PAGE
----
September 12, 2013

Bruins won't compromise their core values

The team opens camp with pretty much the same lineup that brought it to the Cup finals.

The Associated Press

BOSTON - The Boston Bruins fell two wins short of winning their second Stanley Cup in three years. So they weren't about to change much.

The Bruins opened training camp Wednesday with only two roster spots seemingly uncertain, and those were on the third and fourth lines.

"We've kept our core together," Coach Claude Julien said. "We've got some great leaders, a great core group of guys. And we've added some quality people in there, too."

The Bruins signed free agent Jarome Iginla to fill the vacancy at right wing on the first line created when Nathan Horton signed with Columbus. They also obtained Loui Ericksson from Dallas for Tyler Seguin in an exchange of right wingers.

"I think it's important every once in a while to get some fresh faces in and continue to create that excitement of being competitive and wanting to win every year," Julien said. "You know things can get stale after a while."

The Bruins are back less than three months after the stunning end to their season. Close to forcing a seventh game in the Stanley Cup finals, they allowed two goals in the last 1:16 and the Chicago Blackhawks won the sixth game 3-2, and the championship.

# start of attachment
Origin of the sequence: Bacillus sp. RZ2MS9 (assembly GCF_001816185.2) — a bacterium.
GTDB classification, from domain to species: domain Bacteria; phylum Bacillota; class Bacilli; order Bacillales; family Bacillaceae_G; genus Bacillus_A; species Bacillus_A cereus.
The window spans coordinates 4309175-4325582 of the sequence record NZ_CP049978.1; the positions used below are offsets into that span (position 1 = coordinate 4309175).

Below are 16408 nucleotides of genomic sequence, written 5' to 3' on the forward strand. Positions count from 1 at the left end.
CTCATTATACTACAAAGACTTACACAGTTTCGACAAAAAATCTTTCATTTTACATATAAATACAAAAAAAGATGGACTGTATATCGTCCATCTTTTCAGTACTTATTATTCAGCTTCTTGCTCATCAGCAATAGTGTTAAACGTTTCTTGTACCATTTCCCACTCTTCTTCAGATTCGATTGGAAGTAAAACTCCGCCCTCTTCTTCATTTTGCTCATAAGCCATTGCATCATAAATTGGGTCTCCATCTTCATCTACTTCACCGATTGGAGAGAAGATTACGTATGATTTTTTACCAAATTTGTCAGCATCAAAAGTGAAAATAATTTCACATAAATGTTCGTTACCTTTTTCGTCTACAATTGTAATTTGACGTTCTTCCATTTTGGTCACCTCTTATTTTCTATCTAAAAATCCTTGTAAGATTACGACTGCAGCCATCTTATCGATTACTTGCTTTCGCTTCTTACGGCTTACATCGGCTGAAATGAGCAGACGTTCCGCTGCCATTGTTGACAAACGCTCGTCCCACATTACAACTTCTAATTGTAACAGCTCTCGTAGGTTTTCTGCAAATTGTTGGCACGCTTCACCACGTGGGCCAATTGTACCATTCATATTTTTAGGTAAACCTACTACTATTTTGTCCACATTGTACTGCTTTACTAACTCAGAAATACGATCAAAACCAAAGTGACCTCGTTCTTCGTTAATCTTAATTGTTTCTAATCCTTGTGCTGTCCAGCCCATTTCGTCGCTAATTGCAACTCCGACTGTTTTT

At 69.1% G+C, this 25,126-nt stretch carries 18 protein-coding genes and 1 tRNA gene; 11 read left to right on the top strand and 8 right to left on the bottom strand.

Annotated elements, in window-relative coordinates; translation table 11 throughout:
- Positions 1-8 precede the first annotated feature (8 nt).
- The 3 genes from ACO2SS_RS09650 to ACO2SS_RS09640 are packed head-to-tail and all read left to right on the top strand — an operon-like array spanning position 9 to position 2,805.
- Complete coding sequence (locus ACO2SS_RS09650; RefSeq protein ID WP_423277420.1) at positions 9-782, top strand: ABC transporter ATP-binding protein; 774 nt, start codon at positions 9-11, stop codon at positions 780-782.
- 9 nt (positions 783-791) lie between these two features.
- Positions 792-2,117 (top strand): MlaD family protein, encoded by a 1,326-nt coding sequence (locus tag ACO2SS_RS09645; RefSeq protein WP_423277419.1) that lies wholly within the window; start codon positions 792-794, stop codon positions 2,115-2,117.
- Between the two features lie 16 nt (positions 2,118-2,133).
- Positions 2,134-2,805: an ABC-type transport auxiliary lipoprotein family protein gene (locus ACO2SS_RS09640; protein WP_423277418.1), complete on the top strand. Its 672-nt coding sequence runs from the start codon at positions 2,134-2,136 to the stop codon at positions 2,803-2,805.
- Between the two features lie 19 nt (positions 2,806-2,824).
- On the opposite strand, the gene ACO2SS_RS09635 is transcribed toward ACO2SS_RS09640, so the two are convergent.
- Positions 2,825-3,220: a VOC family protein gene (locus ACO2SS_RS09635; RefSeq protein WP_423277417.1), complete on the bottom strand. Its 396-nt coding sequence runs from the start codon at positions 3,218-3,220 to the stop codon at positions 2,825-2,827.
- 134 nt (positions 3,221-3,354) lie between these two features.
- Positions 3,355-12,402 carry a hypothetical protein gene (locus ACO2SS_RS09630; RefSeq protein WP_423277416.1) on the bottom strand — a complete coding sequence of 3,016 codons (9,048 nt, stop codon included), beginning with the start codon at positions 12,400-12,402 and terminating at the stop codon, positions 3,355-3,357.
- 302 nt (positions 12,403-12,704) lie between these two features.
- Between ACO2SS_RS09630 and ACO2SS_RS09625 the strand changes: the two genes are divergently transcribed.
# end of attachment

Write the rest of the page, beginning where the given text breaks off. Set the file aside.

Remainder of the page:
For some players, that took a while to leave behind.

"There were quite a few days that you thought about it," defenseman Dennis Seidenberg said. "We can only hope that we learn from it and get better from it."

The Bruins tended to their long-term future by signing two cornerstones to eight-year contracts -- goalie Tuukka Rask for $56 million and center Patrice Bergeron for $52 million.

The Bruins let Andrew Ference leave for Calgary as a free agent but still have seven defensemen who contributed last season to a team that allowed 109 goals, third-fewest in the NHL: Seidenberg, Zdeno Chara, Johnny Boychuk, Adam McQuaid, Torey Krug, Dougie Hamilton and Matt Bartkowski.

So with nearly all of last year's contributors back, the Bruins are optimistic.

"We have a great team on the ice again, a good mix again between the younger and older players," Seidenberg said. "So there's no reason for us not to succeed."

The Bruins lost two other forwards: Jaromir Jagr via free agency and Rich Peverley in the trade with Dallas. But Swedish star Carl Soderberg has skills that could earn a regular shift.

 

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